Dove Blasted Over Ad Showing Black Woman Turning White (Photos)

Author:
Updated:
Original:
Dove Blasted Over Ad Showing Black Woman Turning White (Photos) Promo Image

Dove executives admitted they "missed the mark" and issued an apology after posting what many consider to be a racially insensitive ad on the company's Facebook page.

The three-second ad posted on Oct. 7 depicted a black woman lifting up her brown shirt to reveal a white woman wearing a tan shirt underneath. An image of Dove body wash lies in the lower right-hand corner of the shot.

Most of the images appear to only show two women -- more specifically, a black woman "turning" white. The full ad used three women of different ethnicities, presumably to display the color differences between them.

Twitter user Hadsi Bravo managed to capture the three women shown in the ad, which has since been taken offline.

"To be fair, there are 3 women in the ad: BLACK woman switches to WHITE then to BROWN. Should they reverse the order?" the user quipped.

Image placeholder title

A Dove representative also confirmed there were three women in the ad.

"The short video was intended to convey that Dove Body Wash is for every woman and be a celebration of diversity, but we got it wrong," the representative told Adweek. "It did not represent the diversity of real beauty which is something Dove is passionate about and is core to our beliefs ... we are re-evaluating our internal processes for creating and approving content to prevent us making this type of mistake in [the] future. We apologize deeply and sincerely for the offense that it has caused and do not condone any activity or imagery that insults any audience."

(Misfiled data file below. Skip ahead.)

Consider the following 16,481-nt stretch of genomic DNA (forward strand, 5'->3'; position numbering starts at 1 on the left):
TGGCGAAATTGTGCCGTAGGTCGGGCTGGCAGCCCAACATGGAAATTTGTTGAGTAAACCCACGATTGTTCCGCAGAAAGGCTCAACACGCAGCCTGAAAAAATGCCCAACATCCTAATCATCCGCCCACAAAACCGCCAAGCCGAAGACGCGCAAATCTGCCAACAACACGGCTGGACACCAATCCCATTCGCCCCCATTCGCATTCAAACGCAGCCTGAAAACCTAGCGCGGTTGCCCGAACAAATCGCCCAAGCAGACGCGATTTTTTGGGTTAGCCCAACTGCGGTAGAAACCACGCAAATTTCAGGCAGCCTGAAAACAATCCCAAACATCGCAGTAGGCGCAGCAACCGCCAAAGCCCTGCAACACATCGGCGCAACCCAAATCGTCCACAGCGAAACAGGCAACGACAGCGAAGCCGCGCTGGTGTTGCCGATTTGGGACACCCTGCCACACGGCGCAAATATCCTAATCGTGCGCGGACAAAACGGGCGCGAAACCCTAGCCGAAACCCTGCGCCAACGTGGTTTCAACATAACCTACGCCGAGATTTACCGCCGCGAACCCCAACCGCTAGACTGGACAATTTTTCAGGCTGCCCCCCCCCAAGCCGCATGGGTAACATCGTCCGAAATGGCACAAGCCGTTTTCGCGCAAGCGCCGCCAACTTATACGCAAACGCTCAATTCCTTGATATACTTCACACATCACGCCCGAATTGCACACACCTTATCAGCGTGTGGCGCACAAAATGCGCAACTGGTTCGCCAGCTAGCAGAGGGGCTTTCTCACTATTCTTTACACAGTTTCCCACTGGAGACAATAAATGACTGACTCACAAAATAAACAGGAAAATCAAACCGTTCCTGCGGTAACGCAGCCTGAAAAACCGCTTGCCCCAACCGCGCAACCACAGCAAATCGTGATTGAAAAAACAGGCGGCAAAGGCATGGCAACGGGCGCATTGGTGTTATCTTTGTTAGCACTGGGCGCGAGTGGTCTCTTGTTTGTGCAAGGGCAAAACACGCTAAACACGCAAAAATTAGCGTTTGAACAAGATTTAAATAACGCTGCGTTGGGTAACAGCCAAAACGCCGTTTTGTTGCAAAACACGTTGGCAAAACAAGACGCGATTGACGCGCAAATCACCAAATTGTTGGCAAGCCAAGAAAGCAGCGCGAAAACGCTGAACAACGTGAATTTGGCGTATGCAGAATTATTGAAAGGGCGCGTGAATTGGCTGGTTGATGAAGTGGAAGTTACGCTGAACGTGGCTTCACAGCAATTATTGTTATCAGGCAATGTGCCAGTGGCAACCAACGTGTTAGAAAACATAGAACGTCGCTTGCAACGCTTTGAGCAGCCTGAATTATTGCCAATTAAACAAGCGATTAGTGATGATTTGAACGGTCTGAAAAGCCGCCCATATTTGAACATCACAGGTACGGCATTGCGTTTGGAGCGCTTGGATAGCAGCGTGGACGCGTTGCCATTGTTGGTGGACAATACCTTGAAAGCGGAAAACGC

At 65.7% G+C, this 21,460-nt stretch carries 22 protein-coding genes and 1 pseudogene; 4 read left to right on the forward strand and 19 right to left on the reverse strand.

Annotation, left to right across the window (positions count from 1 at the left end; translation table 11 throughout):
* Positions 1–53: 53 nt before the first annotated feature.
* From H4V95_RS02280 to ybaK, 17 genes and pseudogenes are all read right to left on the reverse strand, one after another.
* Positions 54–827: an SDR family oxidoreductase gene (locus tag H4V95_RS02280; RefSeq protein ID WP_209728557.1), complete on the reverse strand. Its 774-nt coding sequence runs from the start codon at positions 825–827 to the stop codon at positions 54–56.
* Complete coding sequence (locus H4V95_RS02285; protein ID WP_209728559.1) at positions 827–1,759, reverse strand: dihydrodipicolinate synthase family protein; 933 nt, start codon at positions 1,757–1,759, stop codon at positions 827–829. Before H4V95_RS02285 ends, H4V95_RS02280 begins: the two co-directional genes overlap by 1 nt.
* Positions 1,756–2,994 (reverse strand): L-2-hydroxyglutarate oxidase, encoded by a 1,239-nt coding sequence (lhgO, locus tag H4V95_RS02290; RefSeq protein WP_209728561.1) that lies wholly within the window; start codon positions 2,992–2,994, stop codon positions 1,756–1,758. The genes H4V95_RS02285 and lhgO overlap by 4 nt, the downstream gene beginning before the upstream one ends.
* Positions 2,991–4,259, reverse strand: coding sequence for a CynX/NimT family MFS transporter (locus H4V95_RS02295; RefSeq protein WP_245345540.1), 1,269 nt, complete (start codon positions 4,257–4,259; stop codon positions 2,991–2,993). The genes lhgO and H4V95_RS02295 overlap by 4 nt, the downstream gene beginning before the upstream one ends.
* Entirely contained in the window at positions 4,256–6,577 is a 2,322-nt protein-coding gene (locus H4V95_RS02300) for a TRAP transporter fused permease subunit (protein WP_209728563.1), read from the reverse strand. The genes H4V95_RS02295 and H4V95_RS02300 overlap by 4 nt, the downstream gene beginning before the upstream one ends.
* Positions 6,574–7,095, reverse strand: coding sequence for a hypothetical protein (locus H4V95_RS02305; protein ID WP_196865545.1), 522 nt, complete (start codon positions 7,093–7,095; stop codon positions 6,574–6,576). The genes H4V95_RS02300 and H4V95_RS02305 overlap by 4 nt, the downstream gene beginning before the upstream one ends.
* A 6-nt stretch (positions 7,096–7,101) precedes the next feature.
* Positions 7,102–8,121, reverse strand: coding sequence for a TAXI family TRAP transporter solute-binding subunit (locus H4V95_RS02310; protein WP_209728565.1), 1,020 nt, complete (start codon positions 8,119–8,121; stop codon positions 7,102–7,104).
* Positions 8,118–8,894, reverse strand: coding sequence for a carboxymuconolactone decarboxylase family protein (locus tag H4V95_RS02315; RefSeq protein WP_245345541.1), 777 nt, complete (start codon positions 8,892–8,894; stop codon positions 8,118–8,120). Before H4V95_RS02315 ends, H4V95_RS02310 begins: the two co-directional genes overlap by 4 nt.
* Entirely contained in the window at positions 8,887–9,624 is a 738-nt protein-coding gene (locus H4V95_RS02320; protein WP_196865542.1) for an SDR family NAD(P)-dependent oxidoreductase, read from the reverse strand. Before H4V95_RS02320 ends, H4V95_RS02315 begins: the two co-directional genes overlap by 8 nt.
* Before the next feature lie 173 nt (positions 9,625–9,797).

Dove has previously announced a commitment to diversity. It proudly displays the "Real Beauty Pledge" -- which promises to show "real women of different ages, sizes, ethnicities, hair color, type or style" -- on its website. The color-changing ad has some doubting whether Dove's corporate culture is as reflective of the "Real Beauty Pledge" as the company claims.

"What exactly were yall going for?" a Facebook user posted on Dove's page, reports The Washington Post. "What was the mark . . . I mean anyone with eyes can see how offensive this is. Not one person on your staff objected to this? Wow. Will not be buying your products anymore."

Image placeholder title

The brand has repeatedly used producer and screenwriter Shonda Rimes to make short promotional videos promoting Dove products. An article for Mashable speculates if the ad campaign would have been posted if the company's marketing department had run it by Rimes.

This is not the first time the company has been criticized for its marketing practices. According to The Washington Post, Dove released six body wash bottles in the U.K. designed to represent different types of female physiques in May 2017.

Jess Zimmerman posted the following criticism on PostEverything:

Do all the bottles have the same amount of product? Are you supposed to buy the one that looks like you? Are you allowed to buy the ones that don’t look like you? Are we gearing up for a "Divergent"-style dystopia in which society is divided according to soap format?

Others have criticized the brand for using feminism as a marketing tool.

The Washington Post cites a 2013 article by Time for presenting this argument:

Brands like Dove and Pantene have made millions by preying on women’s insecurities and convincing them they need to buy products to meet societal standards of beauty: sure, you’re beautiful just the way you are, but use our products and you can be even more beautiful.

Sources: The Washington Post, Adweek, Twitter, Mashable / Featured Image: Mike Mozart/Flickr / Embedded Images: Twitter via Mashable, Mike Mozart/Flickr

Popular Video